Today we want to share important tips on how to encourage a loved one to seek psychiatry help. Watching someone we care about battle mental illness is difficult. It’s much worse when you’re aware that they could benefit from expert advice. Trying to persuade someone to go to therapy is a touchy subject. It’s possible to turn someone off to therapy if you misinterpret their reaction. There are, nevertheless, efficient ways to handle this conversation.
Somebody in your family or circle of friends may have started putting themselves down more than they used to, such as canceling plans or bringing up trivial problems they used to joke about. It’s normal to be concerned about the mental health of those you care about. If you don’t know where to begin when it comes to convincing a loved one to seek help for mental health issues, you’re not alone.
It’s possible to encourage them to seek counseling for their symptoms if you approach the subject with empathy and careful terminology. Getting your loved one to realize the value of treatment can be as simple as following the following tips.
Show Your Support
Stigma surrounding mental health and therapy has grown as a result of widespread misunderstandings. They may know they need help, but they may be hesitant to ask for it out of fear that you will judge or treat them differently if they seek it. Because of this, it is critical to avoid using terminology that could be construed as stigmatizing while discussing mental health. Reassure them that you will be there for them during their time in therapy.
Pay Attention To When And Where You Are
People’s reactions to your ideas may be influenced by the “where” and “how” you deliver them. Make sure you don’t start this talk in front of other people or in a place where others can hear it. And don’t engage in an intervention-style conversation like you see on television. Allow the person who is unsure whether or not they want others to know decide on their own terms. It gives them a sense of empowerment and self-respect.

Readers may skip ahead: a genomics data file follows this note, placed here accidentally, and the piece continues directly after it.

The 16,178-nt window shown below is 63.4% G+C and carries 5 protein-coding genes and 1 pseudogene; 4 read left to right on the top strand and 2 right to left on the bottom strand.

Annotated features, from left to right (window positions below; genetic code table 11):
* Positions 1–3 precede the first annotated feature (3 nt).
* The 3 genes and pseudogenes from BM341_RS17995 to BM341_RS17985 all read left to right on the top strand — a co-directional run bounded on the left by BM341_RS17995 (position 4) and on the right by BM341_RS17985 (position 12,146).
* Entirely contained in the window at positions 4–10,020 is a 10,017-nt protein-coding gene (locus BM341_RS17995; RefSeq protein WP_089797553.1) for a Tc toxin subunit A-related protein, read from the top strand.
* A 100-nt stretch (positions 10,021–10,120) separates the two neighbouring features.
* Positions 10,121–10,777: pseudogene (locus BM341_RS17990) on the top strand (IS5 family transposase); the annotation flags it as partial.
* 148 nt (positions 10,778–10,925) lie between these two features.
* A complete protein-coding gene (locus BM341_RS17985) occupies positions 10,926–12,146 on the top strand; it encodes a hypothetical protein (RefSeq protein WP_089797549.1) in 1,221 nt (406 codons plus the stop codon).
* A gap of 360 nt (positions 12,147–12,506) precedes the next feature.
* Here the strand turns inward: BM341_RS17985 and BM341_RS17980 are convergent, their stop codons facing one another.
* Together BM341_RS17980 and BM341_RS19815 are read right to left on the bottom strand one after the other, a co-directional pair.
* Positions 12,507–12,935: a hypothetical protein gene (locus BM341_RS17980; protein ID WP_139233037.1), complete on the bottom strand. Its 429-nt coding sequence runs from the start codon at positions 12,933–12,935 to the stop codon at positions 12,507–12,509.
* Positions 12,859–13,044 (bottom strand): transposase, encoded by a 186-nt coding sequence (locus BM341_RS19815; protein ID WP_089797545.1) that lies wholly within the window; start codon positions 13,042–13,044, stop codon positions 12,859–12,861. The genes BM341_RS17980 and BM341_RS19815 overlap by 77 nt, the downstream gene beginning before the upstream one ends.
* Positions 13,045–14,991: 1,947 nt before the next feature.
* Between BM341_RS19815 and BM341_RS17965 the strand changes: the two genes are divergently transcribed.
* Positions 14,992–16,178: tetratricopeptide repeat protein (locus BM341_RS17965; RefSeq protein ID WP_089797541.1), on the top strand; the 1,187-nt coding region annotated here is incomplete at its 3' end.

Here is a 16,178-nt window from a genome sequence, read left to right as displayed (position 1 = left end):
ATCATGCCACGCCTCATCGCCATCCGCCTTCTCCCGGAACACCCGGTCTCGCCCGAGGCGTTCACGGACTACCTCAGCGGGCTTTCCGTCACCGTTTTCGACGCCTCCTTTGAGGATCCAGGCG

It’s also crucial not to talk to someone while they’re in a bad mood because it could put them in harm’s way. There’s a chance they’ll dismiss you or overlook the significance of the issue at hand. Try to make the talk private, friendly, and comfortable as much as possible.
Be Ready to Face Obstacles
Not everyone who hears about therapy is ready to give it a try. If your loved one rejects your suggestion, you need to be ready to make your case. Here are a few examples of how you might make the case for therapy’s importance:
- A loving approach can be taken to using your connection as leverage. It doesn’t matter if they’re your sibling, best friend, spouse or relative; tell them how much they mean to you. As well as how therapy could benefit them. Giving an ultimatum, on the other hand, should be avoided at all costs.
- In what ways do they stand out from the rest? It’s simpler to get someone’s attention if you focus on the positive aspects of them. When you focus on someone’s strengths, they are more likely to strive for even greater success.
- Identify and describe the specifics of the problem behavior. They may argue that they don’t suffer from any mental illness. You can persuade them to seek expert assistance by pointing out particular issues without being critical.
Be Willing To Help Out
You can try to urge someone to go to therapy, but it won’t work unless you’re prepared to offer real support. When seeking assistance, some people are unsure of where to begin. The therapist should be located in the area where the patient lives, according to their preferences. You can reach out to their offices on their behalf or look into the credibility and reviews of numerous providers.
Some people are apprehensive about seeing a therapist on their own or joining a group. Allow them to accompany you until they feel secure. For the first few sessions, you are welcome to join them in the waiting area. Assuring them that you won’t inquire about the counseling unless they choose to share is a good way to make them feel comfortable, especially at the very beginning. If you’re unsure how to approach a loved one about getting help, visit this page for more advice on how to do so.
This article was developed via a partnership with BetterHelp.